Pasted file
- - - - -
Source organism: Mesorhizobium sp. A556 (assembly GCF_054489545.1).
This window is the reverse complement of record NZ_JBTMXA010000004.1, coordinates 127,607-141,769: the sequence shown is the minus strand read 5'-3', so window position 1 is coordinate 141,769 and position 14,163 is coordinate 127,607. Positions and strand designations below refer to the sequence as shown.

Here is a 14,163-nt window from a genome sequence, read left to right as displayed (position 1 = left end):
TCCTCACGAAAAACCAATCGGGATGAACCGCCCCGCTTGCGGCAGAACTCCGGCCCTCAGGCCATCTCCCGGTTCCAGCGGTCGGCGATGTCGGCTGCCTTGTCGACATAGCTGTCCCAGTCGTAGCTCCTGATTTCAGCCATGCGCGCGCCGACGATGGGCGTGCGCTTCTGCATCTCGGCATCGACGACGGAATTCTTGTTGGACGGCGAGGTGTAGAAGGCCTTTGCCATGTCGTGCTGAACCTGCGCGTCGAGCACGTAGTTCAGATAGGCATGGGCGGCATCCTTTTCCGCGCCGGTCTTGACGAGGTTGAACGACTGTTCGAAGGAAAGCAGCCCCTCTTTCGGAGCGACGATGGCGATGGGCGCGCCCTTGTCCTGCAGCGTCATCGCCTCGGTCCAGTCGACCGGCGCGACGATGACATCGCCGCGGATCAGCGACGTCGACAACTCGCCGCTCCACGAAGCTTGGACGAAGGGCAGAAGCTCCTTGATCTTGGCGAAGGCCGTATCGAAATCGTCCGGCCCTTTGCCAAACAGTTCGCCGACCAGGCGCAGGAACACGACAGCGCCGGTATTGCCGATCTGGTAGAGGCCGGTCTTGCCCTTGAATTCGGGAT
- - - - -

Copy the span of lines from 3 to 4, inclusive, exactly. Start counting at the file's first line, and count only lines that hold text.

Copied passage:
Here is a 14,163-nt window from a genome sequence, read left to right as displayed (position 1 = left end):
TCCTCACGAAAAACCAATCGGGATGAACCGCCCCGCTTGCGGCAGAACTCCGGCCCTCAGGCCATCTCCCGGTTCCAGCGGTCGGCGATGTCGGCTGCCTTGTCGACATAGCTGTCCCAGTCGTAGCTCCTGATTTCAGCCATGCGCGCGCCGACGATGGGCGTGCGCTTCTGCATCTCGGCATCGACGACGGAATTCTTGTTGGACGGCGAGGTGTAGAAGGCCTTTGCCATGTCGTGCTGAACCTGCGCGTCGAGCACGTAGTTCAGATAGGCATGGGCGGCATCCTTTTCCGCGCCGGTCTTGACGAGGTTGAACGACTGTTCGAAGGAAAGCAGCCCCTCTTTCGGAGCGACGATGGCGATGGGCGCGCCCTTGTCCTGCAGCGTCATCGCCTCGGTCCAGTCGACCGGCGCGACGATGACATCGCCGCGGATCAGCGACGTCGACAACTCGCCGCTCCACGAAGCTTGGACGAAGGGCAGAAGCTCCTTGATCTTGGCGAAGGCCGTATCGAAATCGTCCGGCCCTTTGCCAAACAGTTCGCCGACCAGGCGCAGGAACACGACAGCGCCGGTATTGCCGATCTGGTAGAGGCCGGTCTTGCCCTTGAATTCGGGAT